Parameter Tuning Using Gaussian Processes
Ma, J. (2012). Parameter Tuning Using Gaussian Processes (Thesis, Master of Science (MSc)). University of Waikato, Hamilton, New Zealand. Retrieved from http://hdl.handle.net/10289/6497
Permanent Research Commons link: http://hdl.handle.net/10289/6497
Most machine learning algorithms require us to set up their parameter values before applying these algorithms to solve problems. Appropriate parameter settings will bring good performance while inappropriate parameter settings generally result in poor modelling. Hence, it is necessary to acquire the “best” parameter values for a particular algorithm before building the model. The “best” model not only reflects the “real” function and is well fitted to existing points, but also gives good performance when making predictions for new points with previously unseen values. A number of methods exist that have been proposed to optimize parameter values. The basic idea of all such methods is a trial-and-error process whereas the work presented in this thesis employs Gaussian process (GP) regression to optimize the parameter values of a given machine learning algorithm. In this thesis, we consider the optimization of only two-parameter learning algorithms. All the possible parameter values are specified in a 2-dimensional grid in this work. To avoid brute-force search, Gaussian Process Optimization (GPO) makes use of “expected improvement” to pick useful points rather than validating every point of the grid step by step. The point with the highest expected improvement is evaluated using cross-validation and the resulting data point is added to the training set for the Gaussian process model. This process is repeated until a stopping criterion is met. The final model is built using the learning algorithm based on the best parameter values identified in this process. In order to test the effectiveness of this optimization method on regression and classification problems, we use it to optimize parameters of some well-known machine learning algorithms, such as decision tree learning, support vector machines and boosting with trees. Through the analysis of experimental results obtained on datasets from the UCI repository, we find that the GPO algorithm yields competitive performance compared with a brute-force approach, while exhibiting a distinct advantage in terms of training time and number of cross-validation runs. Overall, the GPO method is a promising method for the optimization of parameter values in machine learning.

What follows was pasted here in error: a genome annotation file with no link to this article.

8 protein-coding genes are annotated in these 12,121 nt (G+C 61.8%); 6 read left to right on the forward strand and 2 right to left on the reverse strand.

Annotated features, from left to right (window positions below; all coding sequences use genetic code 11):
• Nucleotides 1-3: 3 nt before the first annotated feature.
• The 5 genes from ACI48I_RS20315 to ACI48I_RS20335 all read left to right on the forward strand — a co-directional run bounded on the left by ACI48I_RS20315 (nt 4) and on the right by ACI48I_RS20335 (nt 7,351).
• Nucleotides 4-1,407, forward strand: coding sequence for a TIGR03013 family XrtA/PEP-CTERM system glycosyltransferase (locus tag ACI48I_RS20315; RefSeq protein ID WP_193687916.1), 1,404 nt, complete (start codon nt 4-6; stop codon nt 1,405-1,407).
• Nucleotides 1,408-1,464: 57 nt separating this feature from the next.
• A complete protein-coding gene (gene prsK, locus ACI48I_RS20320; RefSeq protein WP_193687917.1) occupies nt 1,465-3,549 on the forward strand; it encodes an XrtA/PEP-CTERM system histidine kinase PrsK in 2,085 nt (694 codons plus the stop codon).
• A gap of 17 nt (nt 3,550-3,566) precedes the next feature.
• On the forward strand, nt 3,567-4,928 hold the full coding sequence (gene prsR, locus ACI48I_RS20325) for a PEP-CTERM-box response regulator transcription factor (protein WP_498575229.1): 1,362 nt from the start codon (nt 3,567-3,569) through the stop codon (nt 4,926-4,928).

University of Waikato
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- Masters Degree Theses